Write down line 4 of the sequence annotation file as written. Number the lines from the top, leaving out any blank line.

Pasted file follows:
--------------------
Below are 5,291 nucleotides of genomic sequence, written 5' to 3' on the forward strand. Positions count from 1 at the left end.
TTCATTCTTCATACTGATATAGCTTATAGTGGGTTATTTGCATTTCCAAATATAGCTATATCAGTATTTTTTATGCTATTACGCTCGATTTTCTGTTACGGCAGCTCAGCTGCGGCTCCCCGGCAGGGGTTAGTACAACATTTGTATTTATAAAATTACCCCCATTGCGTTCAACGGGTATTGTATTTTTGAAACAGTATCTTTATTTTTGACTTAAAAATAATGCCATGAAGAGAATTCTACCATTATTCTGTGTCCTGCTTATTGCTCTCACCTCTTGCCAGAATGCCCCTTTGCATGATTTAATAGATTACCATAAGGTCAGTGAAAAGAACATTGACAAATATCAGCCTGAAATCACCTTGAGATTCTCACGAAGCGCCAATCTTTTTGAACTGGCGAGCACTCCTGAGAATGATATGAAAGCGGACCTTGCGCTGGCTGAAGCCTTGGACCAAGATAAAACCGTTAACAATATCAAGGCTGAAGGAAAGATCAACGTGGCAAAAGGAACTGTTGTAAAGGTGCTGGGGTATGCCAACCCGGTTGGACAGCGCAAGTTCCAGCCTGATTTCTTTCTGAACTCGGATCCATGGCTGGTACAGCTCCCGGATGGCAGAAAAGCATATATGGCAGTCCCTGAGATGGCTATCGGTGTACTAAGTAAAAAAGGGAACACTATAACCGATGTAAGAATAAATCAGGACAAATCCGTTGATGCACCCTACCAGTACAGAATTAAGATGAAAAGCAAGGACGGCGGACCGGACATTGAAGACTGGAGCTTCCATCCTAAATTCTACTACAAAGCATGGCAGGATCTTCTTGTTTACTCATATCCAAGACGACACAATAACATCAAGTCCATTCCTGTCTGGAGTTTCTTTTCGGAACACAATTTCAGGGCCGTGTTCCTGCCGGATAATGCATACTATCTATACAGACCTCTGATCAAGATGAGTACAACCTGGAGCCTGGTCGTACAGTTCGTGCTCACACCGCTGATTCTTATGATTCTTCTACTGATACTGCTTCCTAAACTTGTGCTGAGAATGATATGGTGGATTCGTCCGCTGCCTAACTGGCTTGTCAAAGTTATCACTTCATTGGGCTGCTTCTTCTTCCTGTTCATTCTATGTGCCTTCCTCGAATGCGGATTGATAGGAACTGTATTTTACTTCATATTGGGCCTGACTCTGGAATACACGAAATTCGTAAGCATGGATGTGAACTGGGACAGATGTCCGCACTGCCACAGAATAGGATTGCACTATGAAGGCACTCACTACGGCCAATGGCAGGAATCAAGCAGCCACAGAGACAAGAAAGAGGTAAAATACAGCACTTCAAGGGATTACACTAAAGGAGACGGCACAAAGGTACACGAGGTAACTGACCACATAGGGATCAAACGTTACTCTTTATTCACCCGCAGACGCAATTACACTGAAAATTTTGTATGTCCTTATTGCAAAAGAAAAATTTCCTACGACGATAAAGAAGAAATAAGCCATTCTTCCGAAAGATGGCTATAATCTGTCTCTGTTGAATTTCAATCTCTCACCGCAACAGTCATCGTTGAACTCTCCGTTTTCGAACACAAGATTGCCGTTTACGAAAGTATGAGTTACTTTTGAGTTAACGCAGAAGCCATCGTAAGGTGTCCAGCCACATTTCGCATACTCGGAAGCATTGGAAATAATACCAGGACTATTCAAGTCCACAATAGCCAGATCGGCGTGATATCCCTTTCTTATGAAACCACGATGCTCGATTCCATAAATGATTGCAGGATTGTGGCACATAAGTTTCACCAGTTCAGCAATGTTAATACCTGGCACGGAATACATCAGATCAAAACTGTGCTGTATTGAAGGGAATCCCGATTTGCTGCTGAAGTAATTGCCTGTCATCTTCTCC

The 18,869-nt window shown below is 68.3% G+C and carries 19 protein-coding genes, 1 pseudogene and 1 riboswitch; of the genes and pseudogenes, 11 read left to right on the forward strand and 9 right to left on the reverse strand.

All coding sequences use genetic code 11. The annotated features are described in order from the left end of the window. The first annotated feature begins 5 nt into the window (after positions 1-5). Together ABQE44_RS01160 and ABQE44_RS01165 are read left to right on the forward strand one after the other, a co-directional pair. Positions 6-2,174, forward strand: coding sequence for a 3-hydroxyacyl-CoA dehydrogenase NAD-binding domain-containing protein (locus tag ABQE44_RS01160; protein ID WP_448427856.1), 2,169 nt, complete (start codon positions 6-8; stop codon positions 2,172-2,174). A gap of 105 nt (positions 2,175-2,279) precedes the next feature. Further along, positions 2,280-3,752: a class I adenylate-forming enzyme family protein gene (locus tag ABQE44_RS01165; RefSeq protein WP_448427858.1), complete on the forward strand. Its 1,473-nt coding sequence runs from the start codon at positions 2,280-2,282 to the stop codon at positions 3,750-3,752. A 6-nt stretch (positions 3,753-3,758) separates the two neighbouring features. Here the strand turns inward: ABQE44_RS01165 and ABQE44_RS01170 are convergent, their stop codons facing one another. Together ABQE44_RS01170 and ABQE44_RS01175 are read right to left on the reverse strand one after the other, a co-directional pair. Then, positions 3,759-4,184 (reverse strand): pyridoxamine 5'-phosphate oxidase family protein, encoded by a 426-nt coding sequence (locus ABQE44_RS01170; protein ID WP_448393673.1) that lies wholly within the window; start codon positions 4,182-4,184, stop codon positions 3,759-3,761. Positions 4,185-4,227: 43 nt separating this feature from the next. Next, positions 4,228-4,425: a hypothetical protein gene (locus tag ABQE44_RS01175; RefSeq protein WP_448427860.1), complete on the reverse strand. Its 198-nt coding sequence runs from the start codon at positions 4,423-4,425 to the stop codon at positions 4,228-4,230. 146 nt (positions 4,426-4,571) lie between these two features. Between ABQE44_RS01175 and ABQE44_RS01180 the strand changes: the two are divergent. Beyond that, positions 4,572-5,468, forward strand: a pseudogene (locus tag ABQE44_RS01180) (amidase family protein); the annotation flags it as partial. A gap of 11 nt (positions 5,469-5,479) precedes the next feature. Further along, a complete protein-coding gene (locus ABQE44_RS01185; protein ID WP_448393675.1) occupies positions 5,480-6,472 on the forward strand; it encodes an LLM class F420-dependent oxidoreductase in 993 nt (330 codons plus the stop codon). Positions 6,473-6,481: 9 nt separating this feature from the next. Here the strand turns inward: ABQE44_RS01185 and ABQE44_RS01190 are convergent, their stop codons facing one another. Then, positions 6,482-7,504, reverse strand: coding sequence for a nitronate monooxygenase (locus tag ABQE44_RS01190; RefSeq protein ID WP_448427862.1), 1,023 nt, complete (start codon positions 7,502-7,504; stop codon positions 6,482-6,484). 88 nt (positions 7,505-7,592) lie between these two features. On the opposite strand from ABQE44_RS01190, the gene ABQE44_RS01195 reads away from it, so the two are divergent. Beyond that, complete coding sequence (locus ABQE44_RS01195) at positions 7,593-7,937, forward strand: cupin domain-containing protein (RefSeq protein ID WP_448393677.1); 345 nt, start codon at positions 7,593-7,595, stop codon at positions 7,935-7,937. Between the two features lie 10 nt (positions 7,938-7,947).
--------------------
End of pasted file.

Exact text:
All coding sequences use genetic code 11. The annotated features are described in order from the left end of the window. The first annotated feature begins 5 nt into the window (after positions 1-5). Together ABQE44_RS01160 and ABQE44_RS01165 are read left to right on the forward strand one after the other, a co-directional pair. Positions 6-2,174, forward strand: coding sequence for a 3-hydroxyacyl-CoA dehydrogenase NAD-binding domain-containing protein (locus tag ABQE44_RS01160; protein ID WP_448427856.1), 2,169 nt, complete (start codon positions 6-8; stop codon positions 2,172-2,174). A gap of 105 nt (positions 2,175-2,279) precedes the next feature. Further along, positions 2,280-3,752: a class I adenylate-forming enzyme family protein gene (locus tag ABQE44_RS01165; RefSeq protein WP_448427858.1), complete on the forward strand. Its 1,473-nt coding sequence runs from the start codon at positions 2,280-2,282 to the stop codon at positions 3,750-3,752. A 6-nt stretch (positions 3,753-3,758) separates the two neighbouring features. Here the strand turns inward: ABQE44_RS01165 and ABQE44_RS01170 are convergent, their stop codons facing one another. Together ABQE44_RS01170 and ABQE44_RS01175 are read right to left on the reverse strand one after the other, a co-directional pair. Then, positions 3,759-4,184 (reverse strand): pyridoxamine 5'-phosphate oxidase family protein, encoded by a 426-nt coding sequence (locus ABQE44_RS01170; protein ID WP_448393673.1) that lies wholly within the window; start codon positions 4,182-4,184, stop codon positions 3,759-3,761. Positions 4,185-4,227: 43 nt separating this feature from the next. Next, positions 4,228-4,425: a hypothetical protein gene (locus tag ABQE44_RS01175; RefSeq protein WP_448427860.1), complete on the reverse strand. Its 198-nt coding sequence runs from the start codon at positions 4,423-4,425 to the stop codon at positions 4,228-4,230. 146 nt (positions 4,426-4,571) lie between these two features. Between ABQE44_RS01175 and ABQE44_RS01180 the strand changes: the two are divergent. Beyond that, positions 4,572-5,468, forward strand: a pseudogene (locus tag ABQE44_RS01180) (amidase family protein); the annotation flags it as partial. A gap of 11 nt (positions 5,469-5,479) precedes the next feature. Further along, a complete protein-coding gene (locus ABQE44_RS01185; protein ID WP_448393675.1) occupies positions 5,480-6,472 on the forward strand; it encodes an LLM class F420-dependent oxidoreductase in 993 nt (330 codons plus the stop codon). Positions 6,473-6,481: 9 nt separating this feature from the next. Here the strand turns inward: ABQE44_RS01185 and ABQE44_RS01190 are convergent, their stop codons facing one another. Then, positions 6,482-7,504, reverse strand: coding sequence for a nitronate monooxygenase (locus tag ABQE44_RS01190; RefSeq protein ID WP_448427862.1), 1,023 nt, complete (start codon positions 7,502-7,504; stop codon positions 6,482-6,484). 88 nt (positions 7,505-7,592) lie between these two features. On the opposite strand from ABQE44_RS01190, the gene ABQE44_RS01195 reads away from it, so the two are divergent. Beyond that, complete coding sequence (locus ABQE44_RS01195) at positions 7,593-7,937, forward strand: cupin domain-containing protein (RefSeq protein ID WP_448393677.1); 345 nt, start codon at positions 7,593-7,595, stop codon at positions 7,935-7,937. Between the two features lie 10 nt (positions 7,938-7,947).